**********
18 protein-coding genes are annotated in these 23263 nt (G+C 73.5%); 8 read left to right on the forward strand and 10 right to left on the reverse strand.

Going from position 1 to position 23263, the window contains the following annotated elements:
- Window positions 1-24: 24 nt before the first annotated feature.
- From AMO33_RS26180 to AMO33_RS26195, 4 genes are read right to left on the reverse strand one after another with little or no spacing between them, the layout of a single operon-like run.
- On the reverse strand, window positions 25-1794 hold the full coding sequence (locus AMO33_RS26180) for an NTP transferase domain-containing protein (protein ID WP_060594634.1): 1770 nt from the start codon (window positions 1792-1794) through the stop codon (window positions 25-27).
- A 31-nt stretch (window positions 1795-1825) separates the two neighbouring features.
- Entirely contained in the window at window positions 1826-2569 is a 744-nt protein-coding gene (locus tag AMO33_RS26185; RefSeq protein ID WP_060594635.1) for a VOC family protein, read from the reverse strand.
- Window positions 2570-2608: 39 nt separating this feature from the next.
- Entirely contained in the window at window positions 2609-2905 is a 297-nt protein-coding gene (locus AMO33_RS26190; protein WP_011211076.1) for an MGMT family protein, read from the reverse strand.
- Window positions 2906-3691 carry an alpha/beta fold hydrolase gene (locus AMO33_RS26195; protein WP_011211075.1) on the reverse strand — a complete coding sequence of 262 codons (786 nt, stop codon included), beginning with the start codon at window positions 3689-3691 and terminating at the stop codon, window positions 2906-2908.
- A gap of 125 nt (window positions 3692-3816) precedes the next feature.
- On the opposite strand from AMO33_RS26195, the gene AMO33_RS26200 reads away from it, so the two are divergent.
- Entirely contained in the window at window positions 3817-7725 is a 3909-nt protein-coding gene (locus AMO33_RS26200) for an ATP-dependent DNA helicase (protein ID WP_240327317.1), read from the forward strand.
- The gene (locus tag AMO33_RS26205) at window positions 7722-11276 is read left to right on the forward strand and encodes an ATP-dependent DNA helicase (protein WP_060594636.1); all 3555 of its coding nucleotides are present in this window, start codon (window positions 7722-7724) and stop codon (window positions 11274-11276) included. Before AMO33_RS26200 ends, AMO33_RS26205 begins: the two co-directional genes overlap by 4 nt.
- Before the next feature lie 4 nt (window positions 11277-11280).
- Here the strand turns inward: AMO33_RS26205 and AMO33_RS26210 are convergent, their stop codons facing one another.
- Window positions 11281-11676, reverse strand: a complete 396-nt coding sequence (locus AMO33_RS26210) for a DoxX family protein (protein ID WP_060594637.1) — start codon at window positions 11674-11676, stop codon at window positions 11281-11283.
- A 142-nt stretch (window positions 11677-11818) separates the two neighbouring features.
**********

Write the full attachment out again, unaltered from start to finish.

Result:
18 protein-coding genes are annotated in these 23263 nt (G+C 73.5%); 8 read left to right on the forward strand and 10 right to left on the reverse strand.

Going from position 1 to position 23263, the window contains the following annotated elements:
- Window positions 1-24: 24 nt before the first annotated feature.
- From AMO33_RS26180 to AMO33_RS26195, 4 genes are read right to left on the reverse strand one after another with little or no spacing between them, the layout of a single operon-like run.
- On the reverse strand, window positions 25-1794 hold the full coding sequence (locus AMO33_RS26180) for an NTP transferase domain-containing protein (protein ID WP_060594634.1): 1770 nt from the start codon (window positions 1792-1794) through the stop codon (window positions 25-27).
- A 31-nt stretch (window positions 1795-1825) separates the two neighbouring features.
- Entirely contained in the window at window positions 1826-2569 is a 744-nt protein-coding gene (locus tag AMO33_RS26185; RefSeq protein ID WP_060594635.1) for a VOC family protein, read from the reverse strand.
- Window positions 2570-2608: 39 nt separating this feature from the next.
- Entirely contained in the window at window positions 2609-2905 is a 297-nt protein-coding gene (locus AMO33_RS26190; protein WP_011211076.1) for an MGMT family protein, read from the reverse strand.
- Window positions 2906-3691 carry an alpha/beta fold hydrolase gene (locus AMO33_RS26195; protein WP_011211075.1) on the reverse strand — a complete coding sequence of 262 codons (786 nt, stop codon included), beginning with the start codon at window positions 3689-3691 and terminating at the stop codon, window positions 2906-2908.
- A gap of 125 nt (window positions 3692-3816) precedes the next feature.
- On the opposite strand from AMO33_RS26195, the gene AMO33_RS26200 reads away from it, so the two are divergent.
- Entirely contained in the window at window positions 3817-7725 is a 3909-nt protein-coding gene (locus AMO33_RS26200) for an ATP-dependent DNA helicase (protein ID WP_240327317.1), read from the forward strand.
- The gene (locus tag AMO33_RS26205) at window positions 7722-11276 is read left to right on the forward strand and encodes an ATP-dependent DNA helicase (protein WP_060594636.1); all 3555 of its coding nucleotides are present in this window, start codon (window positions 7722-7724) and stop codon (window positions 11274-11276) included. Before AMO33_RS26200 ends, AMO33_RS26205 begins: the two co-directional genes overlap by 4 nt.
- Before the next feature lie 4 nt (window positions 11277-11280).
- Here the strand turns inward: AMO33_RS26205 and AMO33_RS26210 are convergent, their stop codons facing one another.
- Window positions 11281-11676, reverse strand: a complete 396-nt coding sequence (locus AMO33_RS26210) for a DoxX family protein (protein ID WP_060594637.1) — start codon at window positions 11674-11676, stop codon at window positions 11281-11283.
- A 142-nt stretch (window positions 11677-11818) separates the two neighbouring features.